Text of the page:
People with undiagnosed diabetes also at risk from kidney diseaseStudy finds correlation between conditions
People with undiagnosed diabetes may also be at risk from chronic kidney disease, according to new research.
In a US study involving around 8,200 people, scientists from the University of California found that 42% of those with undiagnosed diabetes had chronic kidney disease - similar to the 40% rate in those with diagnosed diabetes.
"Only a small percentage of participants were aware of the diagnosis of CKD," said Laura Plantinga, who led the study.
In addition, CKD was found in nearly 18% of subjects with prediabetes. Among people without diabetes or prediabetes, the rate of CKD was about 11%.
In the UK, an estimated seven million people have impaired glucose regulation, also known as prediabetes. This means they have higher than normal levels of sugar in their blood, but not high enough to be diagnosed as Type 2 diabetes.
They are also up to 15 times more likely to develop diabetes, according to health charity Diabetes UK.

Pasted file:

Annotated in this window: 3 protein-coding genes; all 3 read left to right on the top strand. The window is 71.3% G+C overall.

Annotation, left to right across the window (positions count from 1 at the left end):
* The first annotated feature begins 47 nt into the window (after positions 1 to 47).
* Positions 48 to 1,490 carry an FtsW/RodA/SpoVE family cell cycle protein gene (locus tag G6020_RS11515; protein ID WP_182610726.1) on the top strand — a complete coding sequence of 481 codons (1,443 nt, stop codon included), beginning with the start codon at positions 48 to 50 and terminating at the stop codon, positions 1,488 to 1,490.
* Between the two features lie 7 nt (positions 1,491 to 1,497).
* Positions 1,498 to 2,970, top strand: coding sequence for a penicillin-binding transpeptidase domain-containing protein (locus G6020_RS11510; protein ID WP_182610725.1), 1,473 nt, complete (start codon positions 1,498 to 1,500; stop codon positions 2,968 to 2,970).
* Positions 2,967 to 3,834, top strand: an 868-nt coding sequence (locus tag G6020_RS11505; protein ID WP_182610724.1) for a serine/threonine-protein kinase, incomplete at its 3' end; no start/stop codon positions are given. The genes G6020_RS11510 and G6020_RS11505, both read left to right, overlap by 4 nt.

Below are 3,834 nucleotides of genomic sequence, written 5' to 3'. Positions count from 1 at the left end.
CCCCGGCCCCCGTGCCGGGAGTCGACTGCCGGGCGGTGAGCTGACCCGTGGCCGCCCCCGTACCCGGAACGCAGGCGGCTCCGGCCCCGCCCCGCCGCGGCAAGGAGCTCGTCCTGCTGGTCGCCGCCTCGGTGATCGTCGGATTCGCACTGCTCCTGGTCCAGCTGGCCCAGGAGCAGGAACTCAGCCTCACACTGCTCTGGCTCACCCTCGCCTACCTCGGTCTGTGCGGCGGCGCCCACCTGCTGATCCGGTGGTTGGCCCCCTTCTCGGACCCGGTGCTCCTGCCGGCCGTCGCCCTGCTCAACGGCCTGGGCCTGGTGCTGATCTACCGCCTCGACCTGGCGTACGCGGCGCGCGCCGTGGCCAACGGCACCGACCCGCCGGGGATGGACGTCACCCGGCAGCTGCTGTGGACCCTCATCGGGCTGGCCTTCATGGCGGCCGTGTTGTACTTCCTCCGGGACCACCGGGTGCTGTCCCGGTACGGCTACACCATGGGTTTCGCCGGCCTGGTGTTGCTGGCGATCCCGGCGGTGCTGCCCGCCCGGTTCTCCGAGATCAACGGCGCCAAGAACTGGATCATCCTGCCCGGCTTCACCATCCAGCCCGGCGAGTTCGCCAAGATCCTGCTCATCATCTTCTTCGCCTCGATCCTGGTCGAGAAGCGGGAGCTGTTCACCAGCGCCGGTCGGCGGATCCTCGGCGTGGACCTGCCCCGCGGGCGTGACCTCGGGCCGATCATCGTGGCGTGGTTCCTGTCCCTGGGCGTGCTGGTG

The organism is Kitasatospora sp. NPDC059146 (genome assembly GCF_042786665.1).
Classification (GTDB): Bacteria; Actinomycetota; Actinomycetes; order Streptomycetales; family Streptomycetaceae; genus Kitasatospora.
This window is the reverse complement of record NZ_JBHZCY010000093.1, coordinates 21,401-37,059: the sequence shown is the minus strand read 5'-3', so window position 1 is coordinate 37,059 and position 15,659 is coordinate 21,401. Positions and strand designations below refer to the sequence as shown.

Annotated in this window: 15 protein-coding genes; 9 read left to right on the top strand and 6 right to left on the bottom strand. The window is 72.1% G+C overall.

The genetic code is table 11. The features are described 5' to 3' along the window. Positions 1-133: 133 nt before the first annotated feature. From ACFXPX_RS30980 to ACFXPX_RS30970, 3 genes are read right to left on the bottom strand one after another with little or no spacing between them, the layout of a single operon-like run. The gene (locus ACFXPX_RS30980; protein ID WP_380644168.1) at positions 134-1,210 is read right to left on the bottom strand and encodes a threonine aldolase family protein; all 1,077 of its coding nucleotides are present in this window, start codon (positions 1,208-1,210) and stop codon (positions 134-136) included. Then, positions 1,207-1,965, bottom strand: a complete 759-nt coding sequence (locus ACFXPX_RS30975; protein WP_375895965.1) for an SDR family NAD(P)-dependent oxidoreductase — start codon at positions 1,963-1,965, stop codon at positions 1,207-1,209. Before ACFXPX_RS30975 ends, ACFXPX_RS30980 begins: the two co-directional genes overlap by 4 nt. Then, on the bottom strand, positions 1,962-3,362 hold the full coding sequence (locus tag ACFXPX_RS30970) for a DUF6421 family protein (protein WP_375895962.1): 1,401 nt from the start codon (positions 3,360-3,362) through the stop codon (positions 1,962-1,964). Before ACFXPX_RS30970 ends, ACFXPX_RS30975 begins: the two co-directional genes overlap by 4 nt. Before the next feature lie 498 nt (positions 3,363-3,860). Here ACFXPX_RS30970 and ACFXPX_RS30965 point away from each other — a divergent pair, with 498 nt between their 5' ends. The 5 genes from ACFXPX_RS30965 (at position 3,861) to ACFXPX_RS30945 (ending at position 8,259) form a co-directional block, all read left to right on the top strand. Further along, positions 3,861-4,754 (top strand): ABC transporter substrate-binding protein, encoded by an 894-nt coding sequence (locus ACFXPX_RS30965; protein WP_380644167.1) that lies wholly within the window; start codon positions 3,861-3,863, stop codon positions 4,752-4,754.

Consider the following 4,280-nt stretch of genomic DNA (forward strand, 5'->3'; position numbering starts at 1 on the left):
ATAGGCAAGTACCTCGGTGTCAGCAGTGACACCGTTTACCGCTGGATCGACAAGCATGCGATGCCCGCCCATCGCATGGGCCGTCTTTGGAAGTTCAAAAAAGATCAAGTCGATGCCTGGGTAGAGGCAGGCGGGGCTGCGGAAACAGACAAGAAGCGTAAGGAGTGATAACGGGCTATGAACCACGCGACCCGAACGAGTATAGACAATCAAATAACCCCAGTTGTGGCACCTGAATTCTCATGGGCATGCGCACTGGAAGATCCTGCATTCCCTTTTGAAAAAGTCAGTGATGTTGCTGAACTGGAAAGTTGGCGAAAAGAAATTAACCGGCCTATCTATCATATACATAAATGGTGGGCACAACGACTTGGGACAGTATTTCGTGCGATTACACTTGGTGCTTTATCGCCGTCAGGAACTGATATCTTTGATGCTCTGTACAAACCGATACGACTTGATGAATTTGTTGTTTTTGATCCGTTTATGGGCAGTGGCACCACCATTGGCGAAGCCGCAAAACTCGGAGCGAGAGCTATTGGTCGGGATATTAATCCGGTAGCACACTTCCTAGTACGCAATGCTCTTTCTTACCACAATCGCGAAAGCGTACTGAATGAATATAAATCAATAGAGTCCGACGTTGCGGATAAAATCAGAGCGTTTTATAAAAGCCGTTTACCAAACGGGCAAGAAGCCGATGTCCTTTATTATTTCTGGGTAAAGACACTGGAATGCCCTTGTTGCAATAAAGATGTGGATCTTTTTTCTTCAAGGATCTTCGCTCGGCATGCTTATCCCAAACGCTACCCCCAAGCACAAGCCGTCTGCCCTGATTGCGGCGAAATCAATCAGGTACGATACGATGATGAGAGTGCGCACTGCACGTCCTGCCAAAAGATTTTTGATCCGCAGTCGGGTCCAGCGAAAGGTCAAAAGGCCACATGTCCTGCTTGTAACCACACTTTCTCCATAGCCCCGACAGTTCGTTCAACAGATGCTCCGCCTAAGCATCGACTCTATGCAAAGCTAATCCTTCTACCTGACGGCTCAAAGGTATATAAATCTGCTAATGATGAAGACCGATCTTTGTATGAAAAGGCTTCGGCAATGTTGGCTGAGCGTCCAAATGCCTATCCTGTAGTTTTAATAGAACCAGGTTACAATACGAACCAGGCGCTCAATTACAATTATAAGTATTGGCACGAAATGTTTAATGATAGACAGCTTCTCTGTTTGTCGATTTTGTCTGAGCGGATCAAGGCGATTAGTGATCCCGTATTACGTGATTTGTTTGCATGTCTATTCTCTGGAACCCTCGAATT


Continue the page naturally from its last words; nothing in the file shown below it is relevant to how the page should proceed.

Although it's known that diabetes is a major risk factor for kidney disease, the latest findings suggest that kidney damage may be occurring even before diabetes is diagnosed, say the scientists.
They also suggest that broader screening may be needed to detect patients with these two "relatively silent yet harmful diseases."
Although the study shows an association between CKD and diabetes, the researchers said it was not possible to say whether the development of CKD followed the development of diabetes, or whether CKD was actually caused by diabetes.
The findings are published in the Clinical Journal of the American Society of Nephrology.
This article was published on Fri 26 March 2010
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